A Financial Transactions Tax Would Be a Huge Blow to Little Guy

A Financial Transactions Tax Would Be a Huge Blow to Little Guy
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With the resurgence of COVID-19 in many states across the country, millions of people out of work, and a pivotal political election quickly approaching, Americans are faced with unprecedented uncertainty about the road ahead. One thing Americans should never have to question, however, is the peace of mind of being able to access their long-term savings.

Whether they are saving for their children’s college education, retirement or other life milestones, investors deserve to know that their capital is protected and is available at a moment’s notice. To ensure the security of these savings, it is essential that America’s capital markets continue to operate efficiently and effectively, and that automated traders can continue to provide dependable liquidity – the ability for investors to buy and sell stock – in times of market volatility. 

Over half of American households are invested in the stock market, either directly or indirectly through contributing to mutual funds, 529 College Savings plans, pension plans, 401(k)s or IRAs. For these Main Street investors, dependable liquidity and properly functioning markets are vital to accessing their capital.

As the potential for a shift in political power inches closer, it will be of paramount importance for Congress to continue safeguarding the U.S. capital markets from damaging policies, such as a financial transaction tax, that would eat away at the savings of millions of Americans.

The financial transaction tax (FTT), which has been championed by several congressional Democrats, would place a tax ranging from 0.05-0.2 percent on all equity, debt and derivatives trades transacted in the United States. In fact, Joe Biden’s running mate, Sen. Kamala Harris proposed an FTT which would tax stock trades at 0.2 percent and bond trades at 0.1 percent.

The FTT has been framed as a tax on Wall Street – but the harsh reality is that the FTT would be a huge blow to average American families across all income categories. As Congress searches for revenue raisers following trillions of dollars spent on COVID-19 relief packages, it is important to take a tax that would come directly from the pockets of Americans’ savings accounts completely out of the running.

In addition to negatively impacting Main Street directly through taxing their savings, the FTT would also severely damage the health of the U.S. capital markets by reducing liquidity in the capital markets and making trading more expensive for all investors. The cost of trading has come down significantly over the past several years and many retail brokerages now charge zero commission for making trades. In mid-March, the American capital markets witnessed historic levels of volatility as the COVID-19 pandemic swept across the U.S. However, despite the extreme volatility, the capital markets were able to withstand the storm in large part thanks to automated traders, who pump dependable liquidity into the markets, even when others are afraid to trade during a sell-off.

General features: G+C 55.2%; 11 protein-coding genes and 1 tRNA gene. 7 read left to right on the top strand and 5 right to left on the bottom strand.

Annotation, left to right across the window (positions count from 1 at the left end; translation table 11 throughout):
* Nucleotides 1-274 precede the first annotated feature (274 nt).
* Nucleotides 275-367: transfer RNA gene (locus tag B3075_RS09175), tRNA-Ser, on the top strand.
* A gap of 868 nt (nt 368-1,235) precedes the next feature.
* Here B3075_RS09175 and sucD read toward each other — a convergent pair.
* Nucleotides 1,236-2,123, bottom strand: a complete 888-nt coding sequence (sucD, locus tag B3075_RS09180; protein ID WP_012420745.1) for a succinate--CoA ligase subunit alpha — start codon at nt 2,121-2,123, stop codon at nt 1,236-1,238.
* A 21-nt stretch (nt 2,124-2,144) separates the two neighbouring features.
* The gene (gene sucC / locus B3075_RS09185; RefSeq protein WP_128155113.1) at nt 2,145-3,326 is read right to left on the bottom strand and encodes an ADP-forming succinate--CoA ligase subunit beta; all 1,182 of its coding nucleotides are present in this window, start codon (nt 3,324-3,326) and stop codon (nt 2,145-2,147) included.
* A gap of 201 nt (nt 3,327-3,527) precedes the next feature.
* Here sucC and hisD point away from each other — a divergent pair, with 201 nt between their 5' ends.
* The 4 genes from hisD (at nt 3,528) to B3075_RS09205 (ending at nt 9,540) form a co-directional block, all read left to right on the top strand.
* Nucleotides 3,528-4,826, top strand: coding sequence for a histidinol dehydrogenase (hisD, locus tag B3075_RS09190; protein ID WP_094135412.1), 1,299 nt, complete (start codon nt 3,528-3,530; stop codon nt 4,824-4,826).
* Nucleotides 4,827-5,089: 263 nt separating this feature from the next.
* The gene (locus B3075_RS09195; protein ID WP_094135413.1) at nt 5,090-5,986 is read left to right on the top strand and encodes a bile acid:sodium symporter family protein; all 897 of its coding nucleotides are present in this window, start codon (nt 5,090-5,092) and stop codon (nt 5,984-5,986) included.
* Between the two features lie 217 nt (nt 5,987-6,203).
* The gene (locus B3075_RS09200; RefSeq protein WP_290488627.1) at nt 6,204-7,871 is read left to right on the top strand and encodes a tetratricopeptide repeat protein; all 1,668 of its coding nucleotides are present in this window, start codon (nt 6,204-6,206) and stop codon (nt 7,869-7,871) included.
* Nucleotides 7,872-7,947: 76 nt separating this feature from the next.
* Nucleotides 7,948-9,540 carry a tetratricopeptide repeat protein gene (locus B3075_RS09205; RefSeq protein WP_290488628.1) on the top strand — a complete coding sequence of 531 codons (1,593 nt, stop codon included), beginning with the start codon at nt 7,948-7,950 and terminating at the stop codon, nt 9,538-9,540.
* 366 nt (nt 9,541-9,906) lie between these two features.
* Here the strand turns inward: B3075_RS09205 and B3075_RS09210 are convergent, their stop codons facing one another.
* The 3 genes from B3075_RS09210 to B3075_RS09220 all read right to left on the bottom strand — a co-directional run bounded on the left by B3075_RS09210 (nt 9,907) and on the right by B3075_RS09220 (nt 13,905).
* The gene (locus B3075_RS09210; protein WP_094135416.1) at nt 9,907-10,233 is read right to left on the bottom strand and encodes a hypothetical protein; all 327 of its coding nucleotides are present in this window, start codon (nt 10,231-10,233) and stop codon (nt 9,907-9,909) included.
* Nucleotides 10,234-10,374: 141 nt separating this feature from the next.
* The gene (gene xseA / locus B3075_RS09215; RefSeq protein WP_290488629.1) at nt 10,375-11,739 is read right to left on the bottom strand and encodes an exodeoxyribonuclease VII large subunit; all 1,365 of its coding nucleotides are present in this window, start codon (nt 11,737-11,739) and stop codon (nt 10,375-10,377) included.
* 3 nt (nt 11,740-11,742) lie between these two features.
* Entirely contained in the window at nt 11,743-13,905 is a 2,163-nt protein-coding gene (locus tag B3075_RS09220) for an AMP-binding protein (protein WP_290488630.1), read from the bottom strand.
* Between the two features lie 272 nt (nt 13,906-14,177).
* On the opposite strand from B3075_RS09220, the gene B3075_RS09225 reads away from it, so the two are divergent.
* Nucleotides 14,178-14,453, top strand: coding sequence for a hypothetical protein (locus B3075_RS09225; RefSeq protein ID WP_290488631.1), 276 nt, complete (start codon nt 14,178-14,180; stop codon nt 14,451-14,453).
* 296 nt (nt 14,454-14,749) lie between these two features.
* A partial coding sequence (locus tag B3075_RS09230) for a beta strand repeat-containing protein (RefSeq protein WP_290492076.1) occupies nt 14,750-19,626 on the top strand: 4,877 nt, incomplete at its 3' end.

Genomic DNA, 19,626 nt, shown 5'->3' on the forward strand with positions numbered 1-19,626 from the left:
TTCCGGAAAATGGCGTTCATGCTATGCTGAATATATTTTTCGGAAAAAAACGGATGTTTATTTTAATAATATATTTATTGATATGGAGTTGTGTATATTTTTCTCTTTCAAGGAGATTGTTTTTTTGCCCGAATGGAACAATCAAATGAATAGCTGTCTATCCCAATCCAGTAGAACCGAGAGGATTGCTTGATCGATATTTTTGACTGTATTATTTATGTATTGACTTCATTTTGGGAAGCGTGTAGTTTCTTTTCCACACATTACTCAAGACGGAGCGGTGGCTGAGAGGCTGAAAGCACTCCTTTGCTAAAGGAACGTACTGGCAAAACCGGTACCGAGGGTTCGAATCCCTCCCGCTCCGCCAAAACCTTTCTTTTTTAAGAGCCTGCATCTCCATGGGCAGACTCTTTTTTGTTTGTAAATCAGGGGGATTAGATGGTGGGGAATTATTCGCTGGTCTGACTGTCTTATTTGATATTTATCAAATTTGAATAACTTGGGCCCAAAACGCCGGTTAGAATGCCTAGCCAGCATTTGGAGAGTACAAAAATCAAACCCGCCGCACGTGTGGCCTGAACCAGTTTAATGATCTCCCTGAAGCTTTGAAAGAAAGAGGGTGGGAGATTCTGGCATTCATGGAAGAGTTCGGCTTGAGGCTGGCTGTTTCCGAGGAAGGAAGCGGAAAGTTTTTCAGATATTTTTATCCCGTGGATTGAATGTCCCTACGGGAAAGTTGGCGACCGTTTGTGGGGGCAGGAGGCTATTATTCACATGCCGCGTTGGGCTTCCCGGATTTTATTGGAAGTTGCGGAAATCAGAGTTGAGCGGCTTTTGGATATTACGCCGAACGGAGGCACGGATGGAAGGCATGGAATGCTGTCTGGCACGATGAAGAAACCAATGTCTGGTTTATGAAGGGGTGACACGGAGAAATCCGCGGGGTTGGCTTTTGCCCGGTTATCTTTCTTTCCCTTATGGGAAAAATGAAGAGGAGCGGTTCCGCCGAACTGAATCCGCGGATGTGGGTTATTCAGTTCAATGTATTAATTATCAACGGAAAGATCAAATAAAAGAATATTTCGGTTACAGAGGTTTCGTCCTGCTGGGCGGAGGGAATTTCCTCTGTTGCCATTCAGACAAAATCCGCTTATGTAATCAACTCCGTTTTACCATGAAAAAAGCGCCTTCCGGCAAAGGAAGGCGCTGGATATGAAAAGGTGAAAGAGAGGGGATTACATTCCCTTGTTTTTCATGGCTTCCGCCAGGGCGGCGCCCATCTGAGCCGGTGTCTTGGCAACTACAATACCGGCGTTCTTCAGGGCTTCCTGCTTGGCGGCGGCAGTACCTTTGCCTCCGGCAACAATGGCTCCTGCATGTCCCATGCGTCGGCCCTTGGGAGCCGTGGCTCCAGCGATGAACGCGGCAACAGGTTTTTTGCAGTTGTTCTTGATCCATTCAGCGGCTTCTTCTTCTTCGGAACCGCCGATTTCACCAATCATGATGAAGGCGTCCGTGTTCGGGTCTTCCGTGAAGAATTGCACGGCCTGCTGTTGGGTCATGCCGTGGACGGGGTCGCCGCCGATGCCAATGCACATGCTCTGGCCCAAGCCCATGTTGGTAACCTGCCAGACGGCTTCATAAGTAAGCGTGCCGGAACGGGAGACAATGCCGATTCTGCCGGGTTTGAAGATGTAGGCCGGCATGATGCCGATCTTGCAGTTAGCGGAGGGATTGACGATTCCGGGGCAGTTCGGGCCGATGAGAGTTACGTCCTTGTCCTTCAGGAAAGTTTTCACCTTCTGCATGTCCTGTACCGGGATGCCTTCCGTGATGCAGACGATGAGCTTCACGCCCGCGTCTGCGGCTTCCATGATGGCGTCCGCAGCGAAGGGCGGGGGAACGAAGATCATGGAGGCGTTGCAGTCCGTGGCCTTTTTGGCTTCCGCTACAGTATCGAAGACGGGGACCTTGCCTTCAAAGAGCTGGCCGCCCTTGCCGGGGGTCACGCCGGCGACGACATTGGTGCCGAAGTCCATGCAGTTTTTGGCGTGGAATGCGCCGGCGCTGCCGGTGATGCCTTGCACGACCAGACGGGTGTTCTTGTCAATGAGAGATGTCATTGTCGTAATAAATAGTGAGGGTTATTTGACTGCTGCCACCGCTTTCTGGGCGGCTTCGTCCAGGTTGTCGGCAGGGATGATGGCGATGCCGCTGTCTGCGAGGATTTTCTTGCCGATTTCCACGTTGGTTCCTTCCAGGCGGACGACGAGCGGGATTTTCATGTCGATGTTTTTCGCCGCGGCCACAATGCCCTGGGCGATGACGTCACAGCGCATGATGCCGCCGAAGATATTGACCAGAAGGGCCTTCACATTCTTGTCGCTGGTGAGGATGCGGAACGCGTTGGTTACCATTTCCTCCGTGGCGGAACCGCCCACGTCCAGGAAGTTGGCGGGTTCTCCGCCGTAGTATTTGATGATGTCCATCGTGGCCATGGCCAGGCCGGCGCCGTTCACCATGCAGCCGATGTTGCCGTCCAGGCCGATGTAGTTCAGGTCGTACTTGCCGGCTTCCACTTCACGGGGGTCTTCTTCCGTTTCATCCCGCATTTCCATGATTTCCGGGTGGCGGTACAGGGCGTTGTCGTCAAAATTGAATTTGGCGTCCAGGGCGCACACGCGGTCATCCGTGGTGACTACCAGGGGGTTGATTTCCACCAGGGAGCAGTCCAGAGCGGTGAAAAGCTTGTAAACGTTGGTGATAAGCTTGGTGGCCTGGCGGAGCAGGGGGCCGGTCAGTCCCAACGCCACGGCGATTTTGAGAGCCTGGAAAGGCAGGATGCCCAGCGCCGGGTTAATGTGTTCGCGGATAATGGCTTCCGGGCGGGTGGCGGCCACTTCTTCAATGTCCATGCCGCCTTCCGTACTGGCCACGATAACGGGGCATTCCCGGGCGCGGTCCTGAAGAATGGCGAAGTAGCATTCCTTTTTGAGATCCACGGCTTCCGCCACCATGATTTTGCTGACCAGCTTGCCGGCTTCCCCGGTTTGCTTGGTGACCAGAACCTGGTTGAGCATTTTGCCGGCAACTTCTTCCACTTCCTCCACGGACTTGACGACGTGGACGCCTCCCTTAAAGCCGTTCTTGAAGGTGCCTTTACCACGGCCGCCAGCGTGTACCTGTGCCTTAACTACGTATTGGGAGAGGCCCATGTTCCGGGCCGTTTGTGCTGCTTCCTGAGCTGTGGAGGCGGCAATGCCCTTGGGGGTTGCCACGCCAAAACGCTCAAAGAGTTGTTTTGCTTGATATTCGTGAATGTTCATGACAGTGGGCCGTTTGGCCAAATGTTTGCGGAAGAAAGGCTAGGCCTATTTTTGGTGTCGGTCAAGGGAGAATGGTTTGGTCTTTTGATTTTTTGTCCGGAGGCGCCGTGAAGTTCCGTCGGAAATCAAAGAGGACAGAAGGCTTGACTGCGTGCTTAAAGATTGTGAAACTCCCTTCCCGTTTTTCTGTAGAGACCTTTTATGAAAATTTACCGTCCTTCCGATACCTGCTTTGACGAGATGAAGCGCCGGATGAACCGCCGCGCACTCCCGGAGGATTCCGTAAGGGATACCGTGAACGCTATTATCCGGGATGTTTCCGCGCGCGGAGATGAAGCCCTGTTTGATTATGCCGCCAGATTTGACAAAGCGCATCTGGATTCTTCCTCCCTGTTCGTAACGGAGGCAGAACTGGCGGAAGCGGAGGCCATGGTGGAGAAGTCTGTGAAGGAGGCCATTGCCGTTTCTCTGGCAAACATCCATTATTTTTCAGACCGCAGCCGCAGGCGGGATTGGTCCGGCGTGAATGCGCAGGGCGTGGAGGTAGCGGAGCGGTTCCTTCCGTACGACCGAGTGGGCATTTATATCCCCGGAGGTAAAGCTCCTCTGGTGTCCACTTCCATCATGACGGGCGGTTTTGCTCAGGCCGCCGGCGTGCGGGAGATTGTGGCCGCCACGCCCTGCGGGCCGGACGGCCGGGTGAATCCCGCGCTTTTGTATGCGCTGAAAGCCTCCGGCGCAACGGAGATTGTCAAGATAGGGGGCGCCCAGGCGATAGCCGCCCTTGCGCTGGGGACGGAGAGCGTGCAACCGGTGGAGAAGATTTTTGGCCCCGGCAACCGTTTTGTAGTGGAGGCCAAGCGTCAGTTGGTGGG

Instead of systems crashing, the markets continued to operate efficiently, investors were able to easily buy and sell securities, with bid-ask spreads narrower than they were during the Great Financial Crisis. For Main Street investors, narrow bid-ask spreads and dependable liquidity from automated traders are essential, as these fundamentals work to stabilize the market during times of turbulence. 

Although the markets have rallied considerably since March, it is hard to ignore the disconnect between the markets and the economy. The U.S. officially entered a recession in February and the nation continues to face Depression-era levels of unemployment. This has led market pundits and analysts to warn that the market could experience a 10% correction or more by the end of 2020, especially if the health crisis worsens.

A market correction of this magnitude would be detrimental to average Americans’ retirement and other savings accounts. However, even if we experience another downturn, investors can rest assured that the capital markets will remain intact and stable because of the dependable liquidity that exists in our markets.

The COVID-19 pandemic has clearly proved to be a turning point in history and will very likely change many facets of life as we once knew it. Much of our nation’s physical and financial health are in the hands of policymakers in Washington and elsewhere, whose decisions will impact our country for years to come.

Regardless of the outcome of the November election, it is up to policymakers to ensure that incentives remain to keep our markets liquid and that disincentives, such as the FTT, are avoided so that Americans can continue to depend on our financial markets to operate smoothly and efficiently.

The bottom line is that the FTT would put further financial strain on many Americans who are already facing the possibility of losing their jobs or contracting the Coronavirus. Despite what may be good intentions from lawmakers, an FTT would be a serious step in the wrong direction.


Kirsten Wegner is the CEO of Modern Markets Initiative, based in Washington, D.C.

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